Our vision is to see girls and women engaged in STEM activities, education & careers - equally comfortable, with an equal sense of belonging and in equal numbers. We want all girls to feel empowered to access opportunities to learn how to code and develop their making and digital skills. It is crucial for girls to see and hear other girls and women just like them doing cool stuff in the tech space, to allay the notion that ‘it’s a boy thing’.

The core values of: BELIEVE IN YOURSELF; BE A LEADER; BE FEARLESS; BE KIND TO EACH OTHER; SHARE YOUR KNOWLEDGE & SKILLS, are at the heart of the Girls into coding vision.

It’s time to really work on fixing the gender imbalance in STEM - not just because it’s the right thing to do. Not just because girls deserve the same opportunities as boys. But as well as those vital points, because the world needs science and technology now, more than ever, to fix problems, offer solutions, and to help bring us all back together as safely as possible. It’s even more important than ever for underrepresented groups to actually be empowered and supported to create and access opportunities to see their potential realised and for life their chances to flourish.

What do you see as the biggest challenges young girls face today when it comes to tech?

Between the age of 5 and 6, many boys and girls have an equal interest in technology. By the age of nine, a significant gap starts to emerge and girls’ interest in STEM in general seems to drop. While this continues, women remain underrepresented in the tech industry. I think the biggest challenge or barrier is linked to the oft cited adage, ‘if you can’t see it, you can’t be it’ and the perception of tech being a ‘boy thing’. If you don’t get to see someone who looks like you enjoying it, central to it, comfortable with it, successful within it, then it’s probably going to be difficult to see a version of yourself further upstream in the tech world.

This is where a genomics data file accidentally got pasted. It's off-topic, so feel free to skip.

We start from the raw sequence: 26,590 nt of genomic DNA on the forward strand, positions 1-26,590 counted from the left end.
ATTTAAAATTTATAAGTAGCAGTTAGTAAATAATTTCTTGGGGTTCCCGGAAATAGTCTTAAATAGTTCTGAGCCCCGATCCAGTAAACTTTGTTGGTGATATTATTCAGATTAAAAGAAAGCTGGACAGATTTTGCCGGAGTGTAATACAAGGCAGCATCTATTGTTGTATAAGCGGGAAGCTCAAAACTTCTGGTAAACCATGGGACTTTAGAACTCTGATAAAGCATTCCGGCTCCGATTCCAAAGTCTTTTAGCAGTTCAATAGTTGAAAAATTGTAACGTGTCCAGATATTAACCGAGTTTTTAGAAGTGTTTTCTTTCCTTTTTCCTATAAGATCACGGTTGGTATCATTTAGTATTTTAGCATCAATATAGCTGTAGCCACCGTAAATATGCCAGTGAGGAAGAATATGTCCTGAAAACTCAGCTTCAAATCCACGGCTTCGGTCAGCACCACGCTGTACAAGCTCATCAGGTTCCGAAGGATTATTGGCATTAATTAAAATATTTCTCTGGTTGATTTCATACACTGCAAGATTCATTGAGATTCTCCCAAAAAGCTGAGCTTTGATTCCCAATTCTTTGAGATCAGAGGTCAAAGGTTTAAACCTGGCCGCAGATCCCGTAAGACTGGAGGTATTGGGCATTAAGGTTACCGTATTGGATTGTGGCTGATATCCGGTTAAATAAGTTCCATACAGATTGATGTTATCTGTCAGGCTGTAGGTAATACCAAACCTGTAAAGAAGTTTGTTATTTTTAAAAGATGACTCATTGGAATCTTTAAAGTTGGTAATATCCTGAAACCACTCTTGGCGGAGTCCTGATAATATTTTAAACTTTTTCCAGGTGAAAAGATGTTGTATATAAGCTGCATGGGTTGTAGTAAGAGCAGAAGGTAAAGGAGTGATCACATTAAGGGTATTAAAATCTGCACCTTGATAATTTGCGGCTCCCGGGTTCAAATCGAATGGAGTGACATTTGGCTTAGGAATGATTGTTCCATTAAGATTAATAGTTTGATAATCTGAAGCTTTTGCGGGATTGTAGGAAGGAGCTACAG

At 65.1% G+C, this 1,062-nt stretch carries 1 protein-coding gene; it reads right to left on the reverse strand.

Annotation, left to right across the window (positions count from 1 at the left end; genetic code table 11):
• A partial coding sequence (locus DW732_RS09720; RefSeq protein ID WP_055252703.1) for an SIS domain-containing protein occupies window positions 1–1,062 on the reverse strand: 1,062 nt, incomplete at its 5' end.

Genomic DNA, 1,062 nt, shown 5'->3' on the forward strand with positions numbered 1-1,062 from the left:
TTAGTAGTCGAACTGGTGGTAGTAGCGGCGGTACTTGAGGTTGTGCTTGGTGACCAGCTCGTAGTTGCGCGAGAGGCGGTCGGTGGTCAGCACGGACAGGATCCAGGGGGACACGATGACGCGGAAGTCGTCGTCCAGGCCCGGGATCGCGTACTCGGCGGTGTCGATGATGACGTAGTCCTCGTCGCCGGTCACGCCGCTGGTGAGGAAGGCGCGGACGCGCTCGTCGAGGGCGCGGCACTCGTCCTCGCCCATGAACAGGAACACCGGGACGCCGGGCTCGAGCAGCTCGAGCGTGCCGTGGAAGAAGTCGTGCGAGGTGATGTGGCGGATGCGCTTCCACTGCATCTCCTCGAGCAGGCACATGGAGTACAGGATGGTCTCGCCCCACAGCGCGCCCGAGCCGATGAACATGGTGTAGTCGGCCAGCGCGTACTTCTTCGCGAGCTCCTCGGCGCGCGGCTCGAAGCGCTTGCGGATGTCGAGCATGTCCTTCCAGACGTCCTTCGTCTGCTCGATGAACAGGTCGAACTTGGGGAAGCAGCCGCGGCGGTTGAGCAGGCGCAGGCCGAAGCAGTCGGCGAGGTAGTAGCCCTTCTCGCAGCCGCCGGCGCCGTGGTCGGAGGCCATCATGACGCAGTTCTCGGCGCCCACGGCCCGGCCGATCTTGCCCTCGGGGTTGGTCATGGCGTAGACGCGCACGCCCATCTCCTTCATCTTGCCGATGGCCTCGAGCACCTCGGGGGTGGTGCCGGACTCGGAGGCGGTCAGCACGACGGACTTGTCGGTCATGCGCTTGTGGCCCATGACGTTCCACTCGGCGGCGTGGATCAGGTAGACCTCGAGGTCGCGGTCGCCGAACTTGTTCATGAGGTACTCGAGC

As an industry where do we need to focus our attention to, to ensure we have a constant stream of young talent coming in?

As an industry, utilising the media to spotlight emerging and already visible & accessible role models is a must. Many companies and individuals do a good job at inspiring girls with their insights and experiences through various initiatives and programmes. In addition to all of this it is vital that industry and the wider tech community really get behind and support grassroots organisations that are working to create opportunities to engage girls with meaningful, fun and challenging STEM based learning activities. Such organisations can provide a low risk way for girls to explore & develop an interest in STEM and also have the ability to build a tangible community and sustainable support networks.

What’s next for Girls into Coding?

To formalise our commitment, Girls Into Coding was granted the status of Community Interest Company in February 2020 and Avye has entrusted me as director and project manager to steward the Girls into Coding program, giving it the full-time attention it deserves. The success of our events along with the fantastic feedback from both the participants and parents, and members of the wider tech community made it really easy to set high ambitions For Girls Into Coding.

We now aim to engage at least 1000 girls each year with our fun, challenging and engaging workshop events. For the widest range of girls to benefit from these opportunities, we want to continue delivering them at no cost to the attendees. To help achieve our goal of engaging at least 1000 girls per year through our events, GIC is open to collaborating on other projects with other organisations.

No doubt the time frame for continuing to realise this is subject to the uncertainties of the recent situation. Nonetheless, GIC continues to engage with our community, plan, and maintain readiness for normal life to resume, whilst being committed to adapting to the current landscape by exploring the use of available technologies.

Avye and I are driven to make this happen. We are looking for new partners to sponsor Girls Into Coding so we can continue to offer more girls these opportunities. If you’d like to discuss how you can support us then please get in touch at

You can learn more about the Girls Into Coding mission on their website and sign up to their newsletter at to be among the first to know about future events, articles, and news!